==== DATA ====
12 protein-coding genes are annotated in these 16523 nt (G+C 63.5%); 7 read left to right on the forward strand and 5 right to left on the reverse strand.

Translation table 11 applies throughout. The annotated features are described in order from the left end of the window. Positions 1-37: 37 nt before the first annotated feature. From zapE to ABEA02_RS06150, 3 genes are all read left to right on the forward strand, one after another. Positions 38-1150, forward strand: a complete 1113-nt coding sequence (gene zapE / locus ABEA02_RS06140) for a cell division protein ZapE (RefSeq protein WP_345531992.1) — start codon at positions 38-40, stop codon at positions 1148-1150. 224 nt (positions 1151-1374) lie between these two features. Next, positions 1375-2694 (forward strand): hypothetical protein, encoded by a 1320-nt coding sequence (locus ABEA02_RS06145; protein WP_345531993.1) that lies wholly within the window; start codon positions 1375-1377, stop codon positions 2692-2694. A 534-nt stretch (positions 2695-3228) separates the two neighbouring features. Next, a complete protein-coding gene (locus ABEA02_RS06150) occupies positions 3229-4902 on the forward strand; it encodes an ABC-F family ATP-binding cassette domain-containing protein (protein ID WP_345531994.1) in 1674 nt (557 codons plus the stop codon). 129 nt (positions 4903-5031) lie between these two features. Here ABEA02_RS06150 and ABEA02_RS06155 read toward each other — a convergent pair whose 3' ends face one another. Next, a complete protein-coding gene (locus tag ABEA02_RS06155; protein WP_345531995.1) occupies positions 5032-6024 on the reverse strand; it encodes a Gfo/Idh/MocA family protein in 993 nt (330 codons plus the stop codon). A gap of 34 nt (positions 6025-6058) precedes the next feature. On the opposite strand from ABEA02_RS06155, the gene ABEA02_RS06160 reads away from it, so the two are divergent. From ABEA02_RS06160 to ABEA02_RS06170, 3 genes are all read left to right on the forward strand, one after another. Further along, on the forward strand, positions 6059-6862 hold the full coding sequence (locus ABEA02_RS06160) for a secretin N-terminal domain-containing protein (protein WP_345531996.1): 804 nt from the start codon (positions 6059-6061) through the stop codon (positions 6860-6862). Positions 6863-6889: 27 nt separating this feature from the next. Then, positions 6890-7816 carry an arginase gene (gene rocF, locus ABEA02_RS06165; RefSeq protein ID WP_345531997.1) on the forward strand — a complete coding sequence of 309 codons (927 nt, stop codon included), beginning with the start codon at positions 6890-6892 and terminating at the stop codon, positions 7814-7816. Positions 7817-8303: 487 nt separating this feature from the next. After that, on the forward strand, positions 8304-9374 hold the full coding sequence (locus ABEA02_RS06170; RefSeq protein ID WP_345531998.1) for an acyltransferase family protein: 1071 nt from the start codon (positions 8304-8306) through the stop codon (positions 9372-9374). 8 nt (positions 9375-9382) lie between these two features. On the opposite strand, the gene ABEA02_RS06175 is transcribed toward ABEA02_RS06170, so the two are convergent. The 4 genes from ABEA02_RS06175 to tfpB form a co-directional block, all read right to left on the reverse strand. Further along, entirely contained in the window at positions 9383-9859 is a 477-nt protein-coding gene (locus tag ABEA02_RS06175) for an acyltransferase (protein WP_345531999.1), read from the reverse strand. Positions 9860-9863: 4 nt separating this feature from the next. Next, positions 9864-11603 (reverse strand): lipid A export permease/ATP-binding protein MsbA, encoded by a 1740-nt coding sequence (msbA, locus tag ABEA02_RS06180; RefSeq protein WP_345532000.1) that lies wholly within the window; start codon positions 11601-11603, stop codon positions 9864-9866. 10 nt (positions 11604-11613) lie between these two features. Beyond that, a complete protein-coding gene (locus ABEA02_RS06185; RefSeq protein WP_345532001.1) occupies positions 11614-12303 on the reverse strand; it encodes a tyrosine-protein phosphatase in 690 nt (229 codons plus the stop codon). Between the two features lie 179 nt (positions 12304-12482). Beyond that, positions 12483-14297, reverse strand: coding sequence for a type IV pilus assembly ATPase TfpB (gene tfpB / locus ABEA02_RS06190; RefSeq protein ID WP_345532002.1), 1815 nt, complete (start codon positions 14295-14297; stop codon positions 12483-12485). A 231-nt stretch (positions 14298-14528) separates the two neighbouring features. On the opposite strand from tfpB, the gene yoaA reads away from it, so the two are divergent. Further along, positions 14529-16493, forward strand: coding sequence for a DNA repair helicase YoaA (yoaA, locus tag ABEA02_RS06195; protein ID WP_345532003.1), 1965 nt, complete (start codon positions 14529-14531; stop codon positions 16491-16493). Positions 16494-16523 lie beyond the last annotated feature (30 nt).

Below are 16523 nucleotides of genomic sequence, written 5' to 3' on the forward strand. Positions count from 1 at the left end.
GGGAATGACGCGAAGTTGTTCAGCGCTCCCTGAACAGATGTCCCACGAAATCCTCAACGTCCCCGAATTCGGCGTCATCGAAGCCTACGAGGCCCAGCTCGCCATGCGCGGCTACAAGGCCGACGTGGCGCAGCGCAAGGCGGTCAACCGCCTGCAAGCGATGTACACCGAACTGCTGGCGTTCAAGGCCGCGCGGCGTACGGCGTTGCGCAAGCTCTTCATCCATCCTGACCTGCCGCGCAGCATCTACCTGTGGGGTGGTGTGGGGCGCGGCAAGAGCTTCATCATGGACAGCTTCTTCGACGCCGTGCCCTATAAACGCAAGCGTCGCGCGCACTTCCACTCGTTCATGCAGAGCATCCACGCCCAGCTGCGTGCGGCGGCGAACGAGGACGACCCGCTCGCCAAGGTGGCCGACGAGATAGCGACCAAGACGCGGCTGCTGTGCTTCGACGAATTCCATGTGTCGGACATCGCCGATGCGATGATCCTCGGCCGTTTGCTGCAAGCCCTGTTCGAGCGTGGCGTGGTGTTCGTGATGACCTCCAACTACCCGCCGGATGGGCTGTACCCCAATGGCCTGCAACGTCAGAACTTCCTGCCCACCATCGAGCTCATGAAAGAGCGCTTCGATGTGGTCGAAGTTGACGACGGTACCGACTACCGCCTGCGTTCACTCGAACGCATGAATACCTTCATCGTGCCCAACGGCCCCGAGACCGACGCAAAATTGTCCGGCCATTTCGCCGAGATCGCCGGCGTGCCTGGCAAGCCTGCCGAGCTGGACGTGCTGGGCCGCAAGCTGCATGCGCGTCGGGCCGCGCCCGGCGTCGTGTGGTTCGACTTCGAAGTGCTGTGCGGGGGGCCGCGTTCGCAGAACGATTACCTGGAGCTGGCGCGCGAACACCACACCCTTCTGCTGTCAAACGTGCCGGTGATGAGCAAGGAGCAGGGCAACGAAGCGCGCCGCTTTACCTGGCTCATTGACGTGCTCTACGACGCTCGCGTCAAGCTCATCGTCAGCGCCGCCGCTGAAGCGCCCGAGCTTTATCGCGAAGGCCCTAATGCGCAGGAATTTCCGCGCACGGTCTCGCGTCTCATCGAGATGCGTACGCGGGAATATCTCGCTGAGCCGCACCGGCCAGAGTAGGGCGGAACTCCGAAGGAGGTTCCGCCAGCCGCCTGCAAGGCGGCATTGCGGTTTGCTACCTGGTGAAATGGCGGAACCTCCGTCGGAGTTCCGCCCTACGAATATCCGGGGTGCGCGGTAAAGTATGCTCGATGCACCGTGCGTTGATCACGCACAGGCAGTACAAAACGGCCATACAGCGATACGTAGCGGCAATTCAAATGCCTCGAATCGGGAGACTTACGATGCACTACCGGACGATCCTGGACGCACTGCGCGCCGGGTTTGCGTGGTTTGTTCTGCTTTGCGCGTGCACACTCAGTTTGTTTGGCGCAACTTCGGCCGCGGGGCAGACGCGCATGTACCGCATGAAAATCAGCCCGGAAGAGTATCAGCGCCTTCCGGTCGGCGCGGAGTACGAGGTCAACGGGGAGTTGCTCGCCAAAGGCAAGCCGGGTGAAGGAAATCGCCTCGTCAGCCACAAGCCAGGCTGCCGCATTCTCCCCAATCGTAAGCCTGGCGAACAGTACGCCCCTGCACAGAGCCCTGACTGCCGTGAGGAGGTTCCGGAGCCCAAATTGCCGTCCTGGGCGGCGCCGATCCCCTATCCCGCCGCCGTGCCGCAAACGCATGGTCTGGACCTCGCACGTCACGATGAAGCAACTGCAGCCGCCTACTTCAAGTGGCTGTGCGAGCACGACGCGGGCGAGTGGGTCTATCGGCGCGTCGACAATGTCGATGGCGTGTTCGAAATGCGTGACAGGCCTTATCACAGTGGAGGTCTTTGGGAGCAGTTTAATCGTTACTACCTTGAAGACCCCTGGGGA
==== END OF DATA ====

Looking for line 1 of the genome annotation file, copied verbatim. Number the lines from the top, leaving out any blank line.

12 protein-coding genes are annotated in these 16523 nt (G+C 63.5%); 7 read left to right on the forward strand and 5 right to left on the reverse strand.